I’m glad for the good times and the homemaking skills, the little songs she sang us, the silliness and the ethics. Her years of patience.
I have become an inadvertent homeschooler overnight, which is both an ego boost and a death wish. Help me with some ideas?
Don’t give up too quickly: on your children, on yourself, or on those “other moms” who don’t get it, or don’t talk about it.
“Let it be said I did it as well as I could and learned to wring joy out of every day in the midst of the glaring ordinary.”
No matter what we do, we will always know someone who does it bigger or braver. Certainly if we had known it would burn like fire, we would have stepped away from the hellish abyss.
I think of this when the moms-who-are-done-with-the-busy-stage look back and sigh, and say, “I wish I had let the housekeeping go. Just enjoy them…”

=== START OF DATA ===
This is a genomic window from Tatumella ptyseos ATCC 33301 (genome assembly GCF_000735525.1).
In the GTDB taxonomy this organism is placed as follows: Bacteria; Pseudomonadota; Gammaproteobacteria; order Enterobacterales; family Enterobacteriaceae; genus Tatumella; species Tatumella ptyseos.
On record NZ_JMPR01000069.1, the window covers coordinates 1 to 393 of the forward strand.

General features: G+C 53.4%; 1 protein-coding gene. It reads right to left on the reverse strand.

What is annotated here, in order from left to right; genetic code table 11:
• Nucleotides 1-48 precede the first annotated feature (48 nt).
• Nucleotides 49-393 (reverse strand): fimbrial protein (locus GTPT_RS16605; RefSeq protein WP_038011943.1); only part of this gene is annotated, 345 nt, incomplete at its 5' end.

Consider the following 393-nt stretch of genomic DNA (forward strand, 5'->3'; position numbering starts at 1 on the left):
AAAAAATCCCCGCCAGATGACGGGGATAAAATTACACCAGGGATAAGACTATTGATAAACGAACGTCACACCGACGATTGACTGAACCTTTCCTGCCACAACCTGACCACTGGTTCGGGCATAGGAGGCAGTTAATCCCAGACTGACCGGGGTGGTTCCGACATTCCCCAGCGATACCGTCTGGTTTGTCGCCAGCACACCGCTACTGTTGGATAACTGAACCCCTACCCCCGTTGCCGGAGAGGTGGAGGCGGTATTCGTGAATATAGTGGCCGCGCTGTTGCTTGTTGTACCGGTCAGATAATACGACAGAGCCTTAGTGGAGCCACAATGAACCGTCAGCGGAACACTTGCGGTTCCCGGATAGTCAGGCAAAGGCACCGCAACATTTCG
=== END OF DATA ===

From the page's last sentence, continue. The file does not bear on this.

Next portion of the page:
I’ve been sharing my words in other ways this month. Here are some sneaky snippets.
He was my first baby – now thirteen months old. His hair was brown, his eyes were striking, his grin was quick. I thought he was perfect.
Sometimes all your ideals fly out the window because it’s two a.m. and your baby will not settle, and you’ve already been out of bed six times, trying to shush her before she wakes her brother, but now it’s too late because he’s fussing too. And his bed is wet.
You may become an adult who knows how to draw wayward teenagers back toward love. You may become the kind-hearted grandma at church who asks to rock a colicky baby for his frazzled new mom. You may become the sort of person who walks toward difficult children instead of away from them.